The Maysville City Commission awarded the contract for construction of the Riverwalk project on Thursday. Indepdent Excavating of Maysville was selected to handle the project with a bid of $469,117, and it should be done by late October. The city is awaiting delivery of two construction permits, one from the U.S. Army Corps of Engineers and the second from the Division of Water, and once those have been received, the project will begin.

The Maysville Riverwalk project has been in the works for several years. It will ultimately extend from Limestone Landing to Wall Street, where it will use a pedestrian crossing under the railroad tracks at an existing opening. It will not adjoin the existing Limestone Landing pier, but will be approximately 100 feet downstream from the pier because of a concrete landing pad for riverboats to dock and place gang planks. A sidewalk will connect the two areas.

The entire project will not be complete this year, as the portion bid out must be completed by December 31. The entire Riverwalk project should be completed by late November or early December 2007.

Funds appropriated for the project and are available to the city are just $660,000.

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Fletcher's chief of staff presents check for Cox building restoration

By Misty Maynard, The Ledger Independent [Maysville], October 24, 2007

Stan Cave, chief of staff for Governor Ernie Fletcher, presented a check to the city for $150,000 for restoration efforts of the Cox Building, located at Market and Third streets.

The building was constructed in 1886 by members of the Masonic Lodge, the Knights Templar, has five floors and is nearly 50,000 square feet. It was last used by the Masons in 1971, and has since been used in a variety of ways, mainly with the old Kilgus Pharmacy, which occupied the corner of the building. Most recently, it has housed low-income apartments and the Maysville Mission, although all but one tenant has left the structure.

The city of Maysville purchased the building in December for $200,000 from Wayne and Diane Johnson and intends to restore the building for use possibly as a business incubator and provide additional space for conferences. The total cost of renovation is estimated to be around $3.2 million.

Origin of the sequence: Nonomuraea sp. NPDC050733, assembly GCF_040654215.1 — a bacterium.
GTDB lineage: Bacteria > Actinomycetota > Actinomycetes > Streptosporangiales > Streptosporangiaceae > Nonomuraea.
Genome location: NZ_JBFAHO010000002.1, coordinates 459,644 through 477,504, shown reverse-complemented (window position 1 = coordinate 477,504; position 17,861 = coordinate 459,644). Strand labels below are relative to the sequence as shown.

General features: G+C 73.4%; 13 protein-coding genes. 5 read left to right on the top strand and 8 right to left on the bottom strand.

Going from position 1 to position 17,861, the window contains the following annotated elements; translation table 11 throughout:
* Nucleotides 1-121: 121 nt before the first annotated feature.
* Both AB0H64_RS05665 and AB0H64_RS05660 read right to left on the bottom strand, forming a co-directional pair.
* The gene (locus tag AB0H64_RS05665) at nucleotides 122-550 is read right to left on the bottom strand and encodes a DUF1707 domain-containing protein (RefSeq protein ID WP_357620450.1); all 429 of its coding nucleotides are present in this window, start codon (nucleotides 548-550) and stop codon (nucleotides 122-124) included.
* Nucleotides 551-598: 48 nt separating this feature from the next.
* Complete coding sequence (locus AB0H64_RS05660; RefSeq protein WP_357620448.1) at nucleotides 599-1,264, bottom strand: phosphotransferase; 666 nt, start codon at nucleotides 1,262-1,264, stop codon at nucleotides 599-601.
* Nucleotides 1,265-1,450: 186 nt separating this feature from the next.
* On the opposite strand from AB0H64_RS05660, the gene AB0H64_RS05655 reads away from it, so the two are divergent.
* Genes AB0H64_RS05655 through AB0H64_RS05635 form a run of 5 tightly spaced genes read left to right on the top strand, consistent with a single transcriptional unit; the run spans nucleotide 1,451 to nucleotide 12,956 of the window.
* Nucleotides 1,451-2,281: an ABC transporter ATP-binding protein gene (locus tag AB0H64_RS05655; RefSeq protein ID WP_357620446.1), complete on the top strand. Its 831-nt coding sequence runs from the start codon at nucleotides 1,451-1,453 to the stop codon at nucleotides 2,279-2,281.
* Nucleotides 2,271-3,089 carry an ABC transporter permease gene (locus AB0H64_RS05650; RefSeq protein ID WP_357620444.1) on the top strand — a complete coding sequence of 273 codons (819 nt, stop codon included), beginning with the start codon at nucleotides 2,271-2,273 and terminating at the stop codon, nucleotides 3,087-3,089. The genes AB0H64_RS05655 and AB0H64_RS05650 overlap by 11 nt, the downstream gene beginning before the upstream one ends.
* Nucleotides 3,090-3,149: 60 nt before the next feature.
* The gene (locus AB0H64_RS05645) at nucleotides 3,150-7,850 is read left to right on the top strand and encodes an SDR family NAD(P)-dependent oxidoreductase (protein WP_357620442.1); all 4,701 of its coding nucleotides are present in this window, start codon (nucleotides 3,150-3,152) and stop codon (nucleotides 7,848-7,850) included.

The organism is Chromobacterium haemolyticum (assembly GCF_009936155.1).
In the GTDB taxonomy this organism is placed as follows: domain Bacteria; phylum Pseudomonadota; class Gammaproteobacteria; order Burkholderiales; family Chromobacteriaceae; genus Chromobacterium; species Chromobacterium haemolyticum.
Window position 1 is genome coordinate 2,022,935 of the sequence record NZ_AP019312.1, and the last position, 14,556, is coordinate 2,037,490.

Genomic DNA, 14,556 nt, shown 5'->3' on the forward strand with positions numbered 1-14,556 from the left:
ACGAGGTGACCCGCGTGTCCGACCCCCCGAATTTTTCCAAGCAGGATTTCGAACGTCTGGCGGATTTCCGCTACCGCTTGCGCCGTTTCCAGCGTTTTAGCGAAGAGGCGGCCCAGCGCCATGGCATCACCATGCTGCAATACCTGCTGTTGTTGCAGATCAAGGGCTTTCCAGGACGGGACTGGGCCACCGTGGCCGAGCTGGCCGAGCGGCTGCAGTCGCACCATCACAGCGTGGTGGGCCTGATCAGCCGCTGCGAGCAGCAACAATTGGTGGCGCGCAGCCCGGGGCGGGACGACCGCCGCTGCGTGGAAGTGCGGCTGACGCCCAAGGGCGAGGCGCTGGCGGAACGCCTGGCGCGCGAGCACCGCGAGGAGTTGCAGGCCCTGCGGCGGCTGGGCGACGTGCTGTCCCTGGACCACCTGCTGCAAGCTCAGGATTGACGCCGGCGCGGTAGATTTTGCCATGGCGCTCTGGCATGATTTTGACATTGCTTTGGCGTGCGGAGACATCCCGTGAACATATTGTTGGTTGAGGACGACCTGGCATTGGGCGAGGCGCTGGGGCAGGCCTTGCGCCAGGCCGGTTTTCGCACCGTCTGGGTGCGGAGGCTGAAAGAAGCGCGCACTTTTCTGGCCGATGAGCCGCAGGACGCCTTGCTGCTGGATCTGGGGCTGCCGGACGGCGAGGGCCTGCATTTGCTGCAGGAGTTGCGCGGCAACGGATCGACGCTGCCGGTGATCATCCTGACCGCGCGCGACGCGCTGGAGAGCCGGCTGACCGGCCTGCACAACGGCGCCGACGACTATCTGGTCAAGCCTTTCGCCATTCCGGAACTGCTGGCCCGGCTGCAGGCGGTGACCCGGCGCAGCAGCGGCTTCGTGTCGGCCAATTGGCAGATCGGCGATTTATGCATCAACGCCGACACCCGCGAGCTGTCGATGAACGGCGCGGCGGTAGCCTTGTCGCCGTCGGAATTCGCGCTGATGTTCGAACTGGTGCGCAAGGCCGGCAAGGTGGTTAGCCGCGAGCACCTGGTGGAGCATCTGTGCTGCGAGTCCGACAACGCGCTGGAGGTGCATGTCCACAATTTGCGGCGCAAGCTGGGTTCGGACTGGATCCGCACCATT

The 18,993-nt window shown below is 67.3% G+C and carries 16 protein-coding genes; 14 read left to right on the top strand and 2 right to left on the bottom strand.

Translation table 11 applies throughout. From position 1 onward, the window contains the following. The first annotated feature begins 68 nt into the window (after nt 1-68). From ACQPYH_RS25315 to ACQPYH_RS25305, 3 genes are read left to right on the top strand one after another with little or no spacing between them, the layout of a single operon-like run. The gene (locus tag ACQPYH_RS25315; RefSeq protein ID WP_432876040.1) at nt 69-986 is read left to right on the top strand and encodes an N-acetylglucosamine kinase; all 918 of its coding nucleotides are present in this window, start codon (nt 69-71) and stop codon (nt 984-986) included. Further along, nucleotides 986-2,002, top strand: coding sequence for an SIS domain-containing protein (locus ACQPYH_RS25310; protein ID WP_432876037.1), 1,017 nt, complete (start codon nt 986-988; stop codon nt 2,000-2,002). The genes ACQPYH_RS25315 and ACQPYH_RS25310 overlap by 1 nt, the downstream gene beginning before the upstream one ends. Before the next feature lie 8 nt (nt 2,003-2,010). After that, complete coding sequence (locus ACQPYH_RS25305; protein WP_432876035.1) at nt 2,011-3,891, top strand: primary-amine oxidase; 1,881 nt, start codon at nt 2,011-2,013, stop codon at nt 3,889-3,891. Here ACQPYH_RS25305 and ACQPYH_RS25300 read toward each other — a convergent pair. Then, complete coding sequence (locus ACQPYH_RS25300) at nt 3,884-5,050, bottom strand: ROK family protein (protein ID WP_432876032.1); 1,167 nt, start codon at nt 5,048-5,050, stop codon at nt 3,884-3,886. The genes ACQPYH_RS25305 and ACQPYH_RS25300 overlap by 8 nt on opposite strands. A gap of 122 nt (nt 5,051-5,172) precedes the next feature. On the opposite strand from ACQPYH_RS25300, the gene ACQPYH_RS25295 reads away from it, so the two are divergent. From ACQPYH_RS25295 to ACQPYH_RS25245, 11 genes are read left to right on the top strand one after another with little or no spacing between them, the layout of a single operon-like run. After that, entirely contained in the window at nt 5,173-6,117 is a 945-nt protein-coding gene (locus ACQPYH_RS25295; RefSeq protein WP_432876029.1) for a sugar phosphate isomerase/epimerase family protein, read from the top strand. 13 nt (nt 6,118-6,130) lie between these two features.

The grant funds came through the Renaissance on Main program administered by the Governor's Office for Local Development. The city was eligible for the funds as it has been labeled a Renaissance community.

The funds will be used for facade work and roofing, among other things.

"Preserving and restoring a jewel like the Cox building is important for Maysville and will bring visitors and businesses alike. Maysville's waterfront downtown has such a rich history, and the restoration to the building will help it survive and be a vibrant part of the future. But the program has done more than just freshen up buildings. It has helped to create stronger economies in our cities and preserved our rich history."

- Governor Ernie Fletcher

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^ Great news for Maysville. The grant will go a long way to help restoring a great old structure and strengthening downtown of Maysville.

Governor Fletcher is going to be beaten badly for re-election in two weeks by Steve Beshear despite his attempts to use these grants and state funding announcements as media tools for his re-election campaign, on the bright side his use of such tactics has greatly aided towns and cities across the state that until this election year have not gotten a whole lot of attention by his administration. Its amazing what a election can do to get a Governor interested in the affairs of the state on the local level and that is a reality not isolated to KY, even if Fletcher has been a little more obvious about doing about it than most Governors.